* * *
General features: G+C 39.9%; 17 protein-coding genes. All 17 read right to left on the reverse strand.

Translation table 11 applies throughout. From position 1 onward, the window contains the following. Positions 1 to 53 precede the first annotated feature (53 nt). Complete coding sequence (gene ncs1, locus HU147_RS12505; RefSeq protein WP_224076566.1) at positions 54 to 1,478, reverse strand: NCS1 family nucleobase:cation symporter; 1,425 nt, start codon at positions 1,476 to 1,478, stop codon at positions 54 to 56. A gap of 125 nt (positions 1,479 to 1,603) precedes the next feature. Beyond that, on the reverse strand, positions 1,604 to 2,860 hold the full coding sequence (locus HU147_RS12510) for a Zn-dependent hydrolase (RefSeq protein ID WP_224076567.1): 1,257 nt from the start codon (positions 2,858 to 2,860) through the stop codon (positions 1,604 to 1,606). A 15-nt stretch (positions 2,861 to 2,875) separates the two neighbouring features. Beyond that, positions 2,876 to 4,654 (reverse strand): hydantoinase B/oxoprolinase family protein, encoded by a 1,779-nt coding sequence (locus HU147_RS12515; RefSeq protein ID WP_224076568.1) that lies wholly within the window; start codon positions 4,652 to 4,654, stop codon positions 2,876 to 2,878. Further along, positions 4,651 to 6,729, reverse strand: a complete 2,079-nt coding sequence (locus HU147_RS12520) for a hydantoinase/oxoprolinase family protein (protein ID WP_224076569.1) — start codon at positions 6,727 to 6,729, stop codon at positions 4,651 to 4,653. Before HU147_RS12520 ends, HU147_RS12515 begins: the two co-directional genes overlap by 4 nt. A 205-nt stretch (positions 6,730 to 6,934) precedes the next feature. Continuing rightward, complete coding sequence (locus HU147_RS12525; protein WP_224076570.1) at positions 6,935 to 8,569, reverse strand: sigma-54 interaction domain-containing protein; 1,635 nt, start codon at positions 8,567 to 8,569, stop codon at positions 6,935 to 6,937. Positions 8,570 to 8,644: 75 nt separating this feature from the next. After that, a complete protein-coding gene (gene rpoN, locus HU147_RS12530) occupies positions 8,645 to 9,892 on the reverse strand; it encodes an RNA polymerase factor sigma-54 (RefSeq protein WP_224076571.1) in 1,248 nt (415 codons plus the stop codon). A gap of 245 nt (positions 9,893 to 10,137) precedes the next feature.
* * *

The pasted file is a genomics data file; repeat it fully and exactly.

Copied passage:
General features: G+C 39.9%; 17 protein-coding genes. All 17 read right to left on the reverse strand.

Translation table 11 applies throughout. From position 1 onward, the window contains the following. Positions 1 to 53 precede the first annotated feature (53 nt). Complete coding sequence (gene ncs1, locus HU147_RS12505; RefSeq protein WP_224076566.1) at positions 54 to 1,478, reverse strand: NCS1 family nucleobase:cation symporter; 1,425 nt, start codon at positions 1,476 to 1,478, stop codon at positions 54 to 56. A gap of 125 nt (positions 1,479 to 1,603) precedes the next feature. Beyond that, on the reverse strand, positions 1,604 to 2,860 hold the full coding sequence (locus HU147_RS12510) for a Zn-dependent hydrolase (RefSeq protein ID WP_224076567.1): 1,257 nt from the start codon (positions 2,858 to 2,860) through the stop codon (positions 1,604 to 1,606). A 15-nt stretch (positions 2,861 to 2,875) separates the two neighbouring features. Beyond that, positions 2,876 to 4,654 (reverse strand): hydantoinase B/oxoprolinase family protein, encoded by a 1,779-nt coding sequence (locus HU147_RS12515; RefSeq protein ID WP_224076568.1) that lies wholly within the window; start codon positions 4,652 to 4,654, stop codon positions 2,876 to 2,878. Further along, positions 4,651 to 6,729, reverse strand: a complete 2,079-nt coding sequence (locus HU147_RS12520) for a hydantoinase/oxoprolinase family protein (protein ID WP_224076569.1) — start codon at positions 6,727 to 6,729, stop codon at positions 4,651 to 4,653. Before HU147_RS12520 ends, HU147_RS12515 begins: the two co-directional genes overlap by 4 nt. A 205-nt stretch (positions 6,730 to 6,934) precedes the next feature. Continuing rightward, complete coding sequence (locus HU147_RS12525; protein WP_224076570.1) at positions 6,935 to 8,569, reverse strand: sigma-54 interaction domain-containing protein; 1,635 nt, start codon at positions 8,567 to 8,569, stop codon at positions 6,935 to 6,937. Positions 8,570 to 8,644: 75 nt separating this feature from the next. After that, a complete protein-coding gene (gene rpoN, locus HU147_RS12530) occupies positions 8,645 to 9,892 on the reverse strand; it encodes an RNA polymerase factor sigma-54 (RefSeq protein WP_224076571.1) in 1,248 nt (415 codons plus the stop codon). A gap of 245 nt (positions 9,893 to 10,137) precedes the next feature.